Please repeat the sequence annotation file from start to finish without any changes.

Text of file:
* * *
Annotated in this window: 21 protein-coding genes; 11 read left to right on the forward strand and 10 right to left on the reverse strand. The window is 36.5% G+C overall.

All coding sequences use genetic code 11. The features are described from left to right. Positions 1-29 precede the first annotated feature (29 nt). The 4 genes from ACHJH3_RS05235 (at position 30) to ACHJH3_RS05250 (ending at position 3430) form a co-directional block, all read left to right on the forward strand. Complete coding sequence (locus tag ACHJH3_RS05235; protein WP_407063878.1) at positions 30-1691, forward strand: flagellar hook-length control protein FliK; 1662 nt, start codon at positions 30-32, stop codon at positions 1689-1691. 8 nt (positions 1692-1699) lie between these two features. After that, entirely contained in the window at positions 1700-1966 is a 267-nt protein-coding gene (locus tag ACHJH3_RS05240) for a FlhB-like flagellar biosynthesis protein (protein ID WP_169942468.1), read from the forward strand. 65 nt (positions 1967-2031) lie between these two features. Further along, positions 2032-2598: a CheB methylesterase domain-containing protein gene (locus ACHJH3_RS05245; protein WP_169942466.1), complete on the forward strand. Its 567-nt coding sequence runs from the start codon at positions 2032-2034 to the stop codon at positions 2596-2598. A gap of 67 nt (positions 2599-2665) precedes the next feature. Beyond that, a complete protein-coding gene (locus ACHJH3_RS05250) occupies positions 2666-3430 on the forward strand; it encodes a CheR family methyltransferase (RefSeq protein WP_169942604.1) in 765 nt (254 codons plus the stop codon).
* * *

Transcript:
Annotated in this window: 21 protein-coding genes; 11 read left to right on the forward strand and 10 right to left on the reverse strand. The window is 36.5% G+C overall.

All coding sequences use genetic code 11. The features are described from left to right. Positions 1-29 precede the first annotated feature (29 nt). The 4 genes from ACHJH3_RS05235 (at position 30) to ACHJH3_RS05250 (ending at position 3430) form a co-directional block, all read left to right on the forward strand. Complete coding sequence (locus tag ACHJH3_RS05235; protein WP_407063878.1) at positions 30-1691, forward strand: flagellar hook-length control protein FliK; 1662 nt, start codon at positions 30-32, stop codon at positions 1689-1691. 8 nt (positions 1692-1699) lie between these two features. After that, entirely contained in the window at positions 1700-1966 is a 267-nt protein-coding gene (locus tag ACHJH3_RS05240) for a FlhB-like flagellar biosynthesis protein (protein ID WP_169942468.1), read from the forward strand. 65 nt (positions 1967-2031) lie between these two features. Further along, positions 2032-2598: a CheB methylesterase domain-containing protein gene (locus ACHJH3_RS05245; protein WP_169942466.1), complete on the forward strand. Its 567-nt coding sequence runs from the start codon at positions 2032-2034 to the stop codon at positions 2596-2598. A gap of 67 nt (positions 2599-2665) precedes the next feature. Beyond that, a complete protein-coding gene (locus ACHJH3_RS05250) occupies positions 2666-3430 on the forward strand; it encodes a CheR family methyltransferase (RefSeq protein WP_169942604.1) in 765 nt (254 codons plus the stop codon).